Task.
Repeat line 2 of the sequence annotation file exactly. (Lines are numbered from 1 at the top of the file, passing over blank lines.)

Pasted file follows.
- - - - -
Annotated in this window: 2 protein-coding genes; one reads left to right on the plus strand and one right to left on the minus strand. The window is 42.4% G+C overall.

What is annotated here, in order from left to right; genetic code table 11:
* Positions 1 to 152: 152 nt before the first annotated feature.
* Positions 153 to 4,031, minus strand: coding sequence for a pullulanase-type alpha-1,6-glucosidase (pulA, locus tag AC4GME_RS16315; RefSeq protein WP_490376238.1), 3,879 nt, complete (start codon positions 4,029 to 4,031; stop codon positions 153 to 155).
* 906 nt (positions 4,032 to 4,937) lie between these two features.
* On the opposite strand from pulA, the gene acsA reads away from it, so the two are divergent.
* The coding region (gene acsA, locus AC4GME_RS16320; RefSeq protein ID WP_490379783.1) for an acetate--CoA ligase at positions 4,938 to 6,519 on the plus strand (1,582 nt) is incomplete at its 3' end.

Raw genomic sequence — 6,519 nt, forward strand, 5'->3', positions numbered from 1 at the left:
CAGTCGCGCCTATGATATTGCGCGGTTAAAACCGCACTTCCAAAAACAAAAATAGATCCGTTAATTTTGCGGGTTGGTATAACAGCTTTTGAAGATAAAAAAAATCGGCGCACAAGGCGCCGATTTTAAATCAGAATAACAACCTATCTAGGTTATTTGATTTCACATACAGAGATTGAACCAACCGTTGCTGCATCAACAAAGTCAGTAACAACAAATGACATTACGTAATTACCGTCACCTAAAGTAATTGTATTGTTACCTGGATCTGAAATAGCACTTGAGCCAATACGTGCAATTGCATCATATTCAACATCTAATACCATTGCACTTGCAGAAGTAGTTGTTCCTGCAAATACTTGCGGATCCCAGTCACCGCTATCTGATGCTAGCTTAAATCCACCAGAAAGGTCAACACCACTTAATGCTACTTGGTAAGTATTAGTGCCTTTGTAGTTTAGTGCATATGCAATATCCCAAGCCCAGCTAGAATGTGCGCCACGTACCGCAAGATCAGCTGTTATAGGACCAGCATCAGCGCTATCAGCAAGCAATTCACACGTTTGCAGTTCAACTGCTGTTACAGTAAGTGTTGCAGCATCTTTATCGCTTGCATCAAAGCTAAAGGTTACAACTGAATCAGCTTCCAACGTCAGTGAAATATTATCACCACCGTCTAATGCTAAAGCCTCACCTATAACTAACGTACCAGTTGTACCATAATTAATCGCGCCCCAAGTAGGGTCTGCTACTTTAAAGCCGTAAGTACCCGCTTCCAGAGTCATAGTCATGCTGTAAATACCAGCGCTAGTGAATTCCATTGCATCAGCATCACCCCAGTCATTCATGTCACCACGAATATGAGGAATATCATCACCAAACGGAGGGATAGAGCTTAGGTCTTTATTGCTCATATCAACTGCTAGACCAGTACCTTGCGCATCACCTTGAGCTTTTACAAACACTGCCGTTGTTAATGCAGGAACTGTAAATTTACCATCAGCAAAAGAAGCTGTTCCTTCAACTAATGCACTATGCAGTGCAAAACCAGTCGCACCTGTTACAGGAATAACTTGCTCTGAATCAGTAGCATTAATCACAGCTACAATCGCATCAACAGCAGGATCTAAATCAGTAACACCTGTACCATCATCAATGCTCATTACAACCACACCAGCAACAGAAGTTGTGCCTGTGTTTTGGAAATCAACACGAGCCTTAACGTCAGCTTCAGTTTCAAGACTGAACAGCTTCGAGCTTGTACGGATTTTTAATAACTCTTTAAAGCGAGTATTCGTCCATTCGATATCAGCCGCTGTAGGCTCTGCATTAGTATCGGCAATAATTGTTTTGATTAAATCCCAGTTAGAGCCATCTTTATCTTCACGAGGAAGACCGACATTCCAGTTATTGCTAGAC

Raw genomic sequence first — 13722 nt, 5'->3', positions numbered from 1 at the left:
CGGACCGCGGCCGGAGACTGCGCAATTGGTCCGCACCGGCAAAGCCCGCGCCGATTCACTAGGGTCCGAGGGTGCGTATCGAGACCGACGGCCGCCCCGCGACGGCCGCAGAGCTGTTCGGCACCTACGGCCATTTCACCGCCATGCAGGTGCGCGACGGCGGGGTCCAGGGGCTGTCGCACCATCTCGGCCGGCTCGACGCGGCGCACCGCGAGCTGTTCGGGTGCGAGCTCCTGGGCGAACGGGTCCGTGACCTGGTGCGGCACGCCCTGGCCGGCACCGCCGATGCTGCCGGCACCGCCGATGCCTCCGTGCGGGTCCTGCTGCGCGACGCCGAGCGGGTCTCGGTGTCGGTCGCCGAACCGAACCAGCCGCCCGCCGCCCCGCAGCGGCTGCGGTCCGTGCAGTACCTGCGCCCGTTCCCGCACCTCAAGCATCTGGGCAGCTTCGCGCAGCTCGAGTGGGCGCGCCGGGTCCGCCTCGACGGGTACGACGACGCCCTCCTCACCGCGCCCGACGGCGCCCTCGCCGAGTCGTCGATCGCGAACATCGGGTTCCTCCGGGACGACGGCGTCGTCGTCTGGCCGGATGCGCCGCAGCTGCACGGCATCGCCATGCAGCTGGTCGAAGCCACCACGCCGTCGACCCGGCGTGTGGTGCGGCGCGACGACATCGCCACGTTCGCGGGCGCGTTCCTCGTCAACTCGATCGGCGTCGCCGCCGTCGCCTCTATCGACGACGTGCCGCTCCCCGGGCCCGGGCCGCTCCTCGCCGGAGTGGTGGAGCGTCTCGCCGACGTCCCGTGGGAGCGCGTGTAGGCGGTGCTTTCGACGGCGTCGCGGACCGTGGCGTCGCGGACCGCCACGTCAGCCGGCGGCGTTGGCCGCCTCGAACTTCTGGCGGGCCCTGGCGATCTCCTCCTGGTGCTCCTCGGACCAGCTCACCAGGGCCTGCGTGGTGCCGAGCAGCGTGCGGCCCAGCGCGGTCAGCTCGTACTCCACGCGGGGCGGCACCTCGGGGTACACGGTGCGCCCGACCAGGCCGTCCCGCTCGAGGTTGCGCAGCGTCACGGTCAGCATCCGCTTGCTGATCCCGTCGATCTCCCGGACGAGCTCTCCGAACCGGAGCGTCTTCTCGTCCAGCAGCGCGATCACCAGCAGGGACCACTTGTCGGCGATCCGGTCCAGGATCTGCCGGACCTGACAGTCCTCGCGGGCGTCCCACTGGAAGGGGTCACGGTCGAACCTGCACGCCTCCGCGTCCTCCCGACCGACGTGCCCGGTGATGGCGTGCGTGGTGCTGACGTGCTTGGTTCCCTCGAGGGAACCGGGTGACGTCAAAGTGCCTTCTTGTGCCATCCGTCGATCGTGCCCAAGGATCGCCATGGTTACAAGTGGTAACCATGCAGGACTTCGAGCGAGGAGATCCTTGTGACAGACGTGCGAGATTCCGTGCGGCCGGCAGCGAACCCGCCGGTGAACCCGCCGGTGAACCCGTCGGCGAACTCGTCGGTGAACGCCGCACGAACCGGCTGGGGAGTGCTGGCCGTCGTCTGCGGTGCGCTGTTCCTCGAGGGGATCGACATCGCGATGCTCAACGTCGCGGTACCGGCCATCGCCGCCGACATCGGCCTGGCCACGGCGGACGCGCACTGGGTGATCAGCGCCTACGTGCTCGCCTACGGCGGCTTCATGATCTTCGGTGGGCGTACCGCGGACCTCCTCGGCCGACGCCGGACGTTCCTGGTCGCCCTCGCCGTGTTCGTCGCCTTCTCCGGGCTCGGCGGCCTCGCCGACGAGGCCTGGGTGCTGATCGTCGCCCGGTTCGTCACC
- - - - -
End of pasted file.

What is annotated here, in order from left to right; genetic code table 11: